In an exclusive conversation with 4ps b&M, tarun singh chauhan of jwt shares his views on the current Indian political advertising landscape
Political advertising campaigns are different in the sense that they almost always claim to be promoting a cause that supposedly promises to change the lives of millions in the country. As such, do conventional advertising principles apply to such campaigns? Should political brands be treated differently from regular brands?
I think that the principles of conventional advertising do apply. The fundamental difference is that in political advertising, the stakes are very high. Parties can’t afford to fail because under normal circumstances, there won’t be a re-election before five years. Unlike a product failure, failing to get votes pushes you the sidelines for a significant period. Although consumers/voters respond to advertising of any form in the same way, one reason you can’t treat political brands like regular consumer brands is because the insights required to pitch to the electorate can’t be sourced through a routine market research project. Candidates need to experience the issues which a common man on the street faces everyday. Only then can they come up with a strong communications strategy which a voter might choose to consume.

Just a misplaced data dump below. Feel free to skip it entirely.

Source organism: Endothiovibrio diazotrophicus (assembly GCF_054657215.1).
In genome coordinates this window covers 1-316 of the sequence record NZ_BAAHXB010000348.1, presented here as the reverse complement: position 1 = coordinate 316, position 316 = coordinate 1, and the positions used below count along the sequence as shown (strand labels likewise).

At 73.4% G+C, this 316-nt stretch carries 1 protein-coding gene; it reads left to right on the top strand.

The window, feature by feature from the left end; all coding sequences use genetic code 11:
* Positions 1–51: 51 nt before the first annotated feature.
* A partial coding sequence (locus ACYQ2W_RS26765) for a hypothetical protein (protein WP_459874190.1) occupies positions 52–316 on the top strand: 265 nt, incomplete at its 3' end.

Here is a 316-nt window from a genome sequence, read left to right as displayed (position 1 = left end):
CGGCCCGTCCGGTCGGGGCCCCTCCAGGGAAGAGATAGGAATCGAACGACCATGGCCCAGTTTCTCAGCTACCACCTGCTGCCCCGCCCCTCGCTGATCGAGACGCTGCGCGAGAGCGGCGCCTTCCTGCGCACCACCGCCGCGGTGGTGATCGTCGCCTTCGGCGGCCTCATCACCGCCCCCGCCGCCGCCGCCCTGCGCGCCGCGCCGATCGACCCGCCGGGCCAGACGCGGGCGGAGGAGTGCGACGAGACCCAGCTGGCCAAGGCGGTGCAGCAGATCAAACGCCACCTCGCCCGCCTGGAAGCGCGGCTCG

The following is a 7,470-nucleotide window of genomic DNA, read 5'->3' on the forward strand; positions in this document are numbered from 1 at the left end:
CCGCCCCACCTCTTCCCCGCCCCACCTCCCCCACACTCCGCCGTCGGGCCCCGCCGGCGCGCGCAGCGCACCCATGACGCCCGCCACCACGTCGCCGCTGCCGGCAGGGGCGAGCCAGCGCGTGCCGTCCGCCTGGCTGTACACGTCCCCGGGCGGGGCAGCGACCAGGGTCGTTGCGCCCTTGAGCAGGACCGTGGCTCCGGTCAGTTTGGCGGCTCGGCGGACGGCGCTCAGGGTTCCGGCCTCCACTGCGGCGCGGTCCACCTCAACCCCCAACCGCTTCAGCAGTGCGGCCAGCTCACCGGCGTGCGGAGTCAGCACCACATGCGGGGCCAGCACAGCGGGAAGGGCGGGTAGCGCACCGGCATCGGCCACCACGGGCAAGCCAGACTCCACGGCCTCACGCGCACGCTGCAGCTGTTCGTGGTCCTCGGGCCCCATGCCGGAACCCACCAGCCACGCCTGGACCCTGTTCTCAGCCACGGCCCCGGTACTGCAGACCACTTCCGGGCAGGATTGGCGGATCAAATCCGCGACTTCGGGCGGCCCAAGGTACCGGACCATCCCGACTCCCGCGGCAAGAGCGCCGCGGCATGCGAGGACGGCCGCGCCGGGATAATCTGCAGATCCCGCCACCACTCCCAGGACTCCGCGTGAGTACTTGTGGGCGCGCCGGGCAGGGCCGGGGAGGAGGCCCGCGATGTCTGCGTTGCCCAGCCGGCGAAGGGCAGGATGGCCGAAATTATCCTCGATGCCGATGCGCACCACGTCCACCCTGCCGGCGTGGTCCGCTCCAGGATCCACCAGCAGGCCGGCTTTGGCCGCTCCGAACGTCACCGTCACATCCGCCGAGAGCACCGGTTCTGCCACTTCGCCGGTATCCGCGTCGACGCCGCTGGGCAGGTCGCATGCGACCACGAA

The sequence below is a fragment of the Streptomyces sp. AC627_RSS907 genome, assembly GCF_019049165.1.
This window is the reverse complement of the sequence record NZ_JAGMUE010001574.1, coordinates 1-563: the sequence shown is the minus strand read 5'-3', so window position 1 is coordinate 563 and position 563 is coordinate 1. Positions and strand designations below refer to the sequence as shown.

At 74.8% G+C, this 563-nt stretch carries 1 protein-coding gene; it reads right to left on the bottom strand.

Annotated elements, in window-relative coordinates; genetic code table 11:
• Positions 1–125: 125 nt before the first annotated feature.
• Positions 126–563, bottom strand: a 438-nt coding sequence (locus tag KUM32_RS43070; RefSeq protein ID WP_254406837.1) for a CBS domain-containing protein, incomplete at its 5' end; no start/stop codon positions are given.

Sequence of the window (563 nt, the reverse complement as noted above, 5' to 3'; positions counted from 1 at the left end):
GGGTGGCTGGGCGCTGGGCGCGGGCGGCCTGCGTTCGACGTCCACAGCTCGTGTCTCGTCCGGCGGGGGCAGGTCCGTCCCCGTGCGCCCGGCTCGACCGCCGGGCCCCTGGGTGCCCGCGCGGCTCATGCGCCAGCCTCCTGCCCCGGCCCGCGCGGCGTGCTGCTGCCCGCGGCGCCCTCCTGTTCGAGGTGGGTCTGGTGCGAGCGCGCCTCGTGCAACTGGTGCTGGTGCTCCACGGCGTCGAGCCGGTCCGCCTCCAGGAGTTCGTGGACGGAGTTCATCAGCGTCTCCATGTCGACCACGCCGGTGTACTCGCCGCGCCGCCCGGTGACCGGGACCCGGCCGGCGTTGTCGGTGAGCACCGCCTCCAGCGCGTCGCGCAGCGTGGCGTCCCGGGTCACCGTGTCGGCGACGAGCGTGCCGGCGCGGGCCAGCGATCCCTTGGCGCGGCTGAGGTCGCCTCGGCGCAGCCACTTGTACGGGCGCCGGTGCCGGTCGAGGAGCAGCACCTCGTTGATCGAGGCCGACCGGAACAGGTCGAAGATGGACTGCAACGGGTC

The advertising industry and marketers alike have come to a common understanding that the Indian consumer is now more sophisticated and conscious about the decisions she takes. There’s a lot of talk about the evolution of the typical new-age Indian consumer. But similarly, has the Indian voter evolved?
Yes. I think he’s evolved like hell. He’s much more open, much more smarter today. He’s much more aware of his responsibilities. He’s extremely aware of the people he decides to vote for. What has happened over the last 15 years is that politicians who were extremely powerful a decade back, have today become irrelevant because they didn’t change even when they realised that the voter was changing. Or probably they didn’t realise that at all.

Apart from being an advertising professional, you yourself are a farmer. You even take two days off every week to attend to your farm. Given that you’ll better relate to farmers and realising the fact that they make up for a sizeable voter base, do you think political parties and candidates have been doing enough to communicate with them?
In a rural environment, the bond between farmers and politicians is extremely strong. This is perhaps one segment which displays brand loyalty similar to what some consumers show for Apple products. The dependency of farmers on the government (subsidies for seeds, fertilisers, et al) for different needs is on a daily basis. Therefore, a lot of times there is direct interaction between the farmer and politician. Plus, there are extremely influential farmer leaders in our country – leaders who come from rural India. And therefore, when you’re looking at national elections, you can’t afford to ignore their base.

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Source : IIPM Editorial, 2013

An Initiative of IIPMMalay Chaudhuri and Arindam chaudhuri (Renowned Management Guru and Economist).

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